The Pentagon has since done an about-face, becoming a major social media adopter. The U.S. Army alone has millions of followers on Facebook and Twitter—a number that doesn’t include countless more fans of Army units, installations and agencies. Top Army leaders have jumped on the social media bandwagon, too; hardly a day goes by without a picture of Undersecretary Patrick J. Murphy doing pushups with cadets or Secretary Eric Fanning’s clever memes.

Blogs and social media are having a major effect on military operations, leadership and culture. Here are just three ways.

Beijing Is No Champion of Globalization The Myth of Chinese Leadership

By Elizabeth C. Economy

Chinese President Xi Jinping is treading on dangerous ground. In his speech before the World Economic Forum’s annual conclave of political and economic luminaries in Davos, Xi set out to establish himself as the standard-bearer for globalization and China as a beneficiary from globalization in the past and a leader in the future. Many observers have been quick to support China’s claim to a leadership position, not only because China wants the job but also because the United States appears not to. Rhetoric from the incoming U.S. leadership, with its threat of high tariffs and trade wars, has a distinct antiglobalization flavor. Yet whatever path Washington elects moving forward, anointing China as the world’s “champion of globalization” would be a mistake. 

Certainly China has already assumed many of the trappings of global leadership. It is the world’s largest trading power, it boasts the largest standing army, and it behaves like a global leader, proposing new international institutions and arrangements such as the Asian Infrastructure Investment Bank and the huge connectivity project One Belt, One Road. China’s military has likewise gone global, establishing its first logistics base in Djibouti; and more such bases will likely follow. There is also talk in China’s foreign policy community of the need for the country to build formal alliances, further cementing its position not simply as an emerging or regional leader but as a global power. And, of course, China has embraced opportunities to showcase its leadership potential by hosting prestigious international gatherings such as the G-20 and the Olympics.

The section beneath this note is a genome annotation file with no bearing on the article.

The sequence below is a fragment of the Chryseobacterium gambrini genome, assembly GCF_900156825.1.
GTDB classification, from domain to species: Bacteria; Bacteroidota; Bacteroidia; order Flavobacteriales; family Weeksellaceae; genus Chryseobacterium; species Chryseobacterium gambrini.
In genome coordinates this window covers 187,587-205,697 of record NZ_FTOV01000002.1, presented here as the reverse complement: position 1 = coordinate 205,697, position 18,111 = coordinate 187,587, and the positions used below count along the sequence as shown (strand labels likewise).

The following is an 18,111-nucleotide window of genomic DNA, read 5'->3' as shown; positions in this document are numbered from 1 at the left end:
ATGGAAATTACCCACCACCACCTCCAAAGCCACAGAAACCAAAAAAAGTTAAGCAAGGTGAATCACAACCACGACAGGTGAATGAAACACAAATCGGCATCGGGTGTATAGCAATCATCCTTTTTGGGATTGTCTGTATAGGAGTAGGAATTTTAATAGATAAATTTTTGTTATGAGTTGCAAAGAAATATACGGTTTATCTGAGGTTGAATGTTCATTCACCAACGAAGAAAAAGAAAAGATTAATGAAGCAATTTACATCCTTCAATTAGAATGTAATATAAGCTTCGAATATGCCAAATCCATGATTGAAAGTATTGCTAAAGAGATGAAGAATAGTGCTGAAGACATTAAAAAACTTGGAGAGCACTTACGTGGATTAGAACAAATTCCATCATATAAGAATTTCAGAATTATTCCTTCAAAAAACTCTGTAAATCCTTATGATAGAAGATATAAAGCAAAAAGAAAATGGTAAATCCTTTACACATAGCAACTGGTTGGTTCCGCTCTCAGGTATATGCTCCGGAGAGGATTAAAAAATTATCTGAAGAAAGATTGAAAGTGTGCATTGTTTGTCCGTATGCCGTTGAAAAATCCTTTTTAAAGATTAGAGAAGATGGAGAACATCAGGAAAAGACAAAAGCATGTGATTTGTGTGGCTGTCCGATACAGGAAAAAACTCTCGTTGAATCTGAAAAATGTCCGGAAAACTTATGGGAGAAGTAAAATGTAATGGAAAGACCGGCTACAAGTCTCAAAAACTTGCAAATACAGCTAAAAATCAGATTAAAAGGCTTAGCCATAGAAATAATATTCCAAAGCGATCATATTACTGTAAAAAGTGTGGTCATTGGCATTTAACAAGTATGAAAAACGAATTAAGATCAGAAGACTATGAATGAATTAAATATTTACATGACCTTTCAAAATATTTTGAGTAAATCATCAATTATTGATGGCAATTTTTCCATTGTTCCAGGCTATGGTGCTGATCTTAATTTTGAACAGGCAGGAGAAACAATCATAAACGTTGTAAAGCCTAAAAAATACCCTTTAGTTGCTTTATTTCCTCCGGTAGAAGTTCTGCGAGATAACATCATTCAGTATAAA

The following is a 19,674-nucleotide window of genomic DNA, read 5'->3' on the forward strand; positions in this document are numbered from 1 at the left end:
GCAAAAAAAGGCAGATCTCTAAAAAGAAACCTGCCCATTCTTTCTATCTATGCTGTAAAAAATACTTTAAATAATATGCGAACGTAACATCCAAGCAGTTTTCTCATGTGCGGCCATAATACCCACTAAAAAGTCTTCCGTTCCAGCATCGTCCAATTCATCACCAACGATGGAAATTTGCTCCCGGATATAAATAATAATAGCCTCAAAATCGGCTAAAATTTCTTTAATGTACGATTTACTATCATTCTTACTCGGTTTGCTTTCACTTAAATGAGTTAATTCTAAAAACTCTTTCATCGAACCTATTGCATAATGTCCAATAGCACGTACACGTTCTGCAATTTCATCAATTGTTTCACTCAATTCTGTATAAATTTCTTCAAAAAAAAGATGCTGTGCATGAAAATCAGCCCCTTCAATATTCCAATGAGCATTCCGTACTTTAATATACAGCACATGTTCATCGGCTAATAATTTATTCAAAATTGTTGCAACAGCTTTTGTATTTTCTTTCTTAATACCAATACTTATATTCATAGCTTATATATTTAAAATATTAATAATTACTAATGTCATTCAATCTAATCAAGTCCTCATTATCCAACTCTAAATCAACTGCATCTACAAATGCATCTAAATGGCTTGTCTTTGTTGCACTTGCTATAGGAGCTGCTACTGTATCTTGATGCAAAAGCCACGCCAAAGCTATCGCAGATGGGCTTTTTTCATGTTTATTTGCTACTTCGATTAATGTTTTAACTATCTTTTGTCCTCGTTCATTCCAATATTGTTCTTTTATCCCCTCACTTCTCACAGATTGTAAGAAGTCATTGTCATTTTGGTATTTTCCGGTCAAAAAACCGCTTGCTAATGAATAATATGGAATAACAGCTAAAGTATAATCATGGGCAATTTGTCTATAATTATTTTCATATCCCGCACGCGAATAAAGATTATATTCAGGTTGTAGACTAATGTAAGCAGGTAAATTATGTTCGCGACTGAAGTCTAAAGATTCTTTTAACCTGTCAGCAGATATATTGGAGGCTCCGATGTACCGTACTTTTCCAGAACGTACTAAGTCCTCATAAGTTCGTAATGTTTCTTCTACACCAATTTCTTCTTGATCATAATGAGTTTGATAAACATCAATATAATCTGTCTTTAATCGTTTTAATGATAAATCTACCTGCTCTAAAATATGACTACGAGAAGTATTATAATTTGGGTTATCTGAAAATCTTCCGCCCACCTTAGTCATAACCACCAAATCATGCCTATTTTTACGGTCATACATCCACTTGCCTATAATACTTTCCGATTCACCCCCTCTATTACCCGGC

The Campaign for Mosul: January 19-23, 2017

By Emily Anagnostos and the ISW Iraq Team

The Iraqi Security Forces (ISF) stormed the last neighborhood in eastern Mosul on January 23, nearing the end of a nearly three month long battle to clear the eastern half of the city. The ISF is preparing to enter the smaller, but denser and heavily populated, western half within the coming days.

The Iraqi Security Forces (ISF) continued its momentum in northern Mosul from January 19 to 23, as the Iraqi Army (IA) pushed into the last ISIS-held neighborhood in east Mosul, Rashidiyah, on January 23. The complete recapture of the city east of the Tigris River is expected within a day. Units from the 9th IA Armored Division and 1st IA Division, previously operating in now-recaptured southeastern Mosul, deployed to and recaptured Tel Kayyaf District on January 19, then extended the ISF’s northern control to encompass the main Dohuk-Mosul road. Units from the 16th Iraqi Army Division had isolated but bypassed Tel Kayyaf in late October 2016 in order to keep apace with other axes already nearing the city limits. Meanwhile, the Counter Terrorism Service (CTS) expanded control along the Tigris River in central Mosul, gaining control of all five bridges on the eastern side on January 19. The recent gain in momentum follows increased Coalition and ISF efforts to reinforce and synchronize ground efforts across the city and block ISIS’s cross-city mobility. 

Both the ISF and ISIS are preparing for operations in western Mosul. Sources reported on January 22 that engineering units had begun to assemble five pontoon bridges, provided by the Coalition to replace the destroyed bridges, in order to cross the Tigris River into western Mosul. ISIS, meanwhile, destroyed the landmark Mosul Hotel, situated on the river bank near the northernmost Third Bridge, in order to deny the ISF a strategic base. ISIS will likely use the density of western Mosul to attrite the ISF in an urban fight and limit the ISF’s ability to call in air support or heavy artillery.

Opinion: Don’t Get Into Bed With Russia in the War Against Terrorism

Daniel Benjamin

Since early in his campaign, President Trump has made counterterrorism cooperation a pillar of his argument for improving relations with Russia. On the face of it, that idea might seem attractive: two of the world’s largest militaries and intelligence communities working together against the Islamic State and other jihadist networks to achieve progress that neither could alone.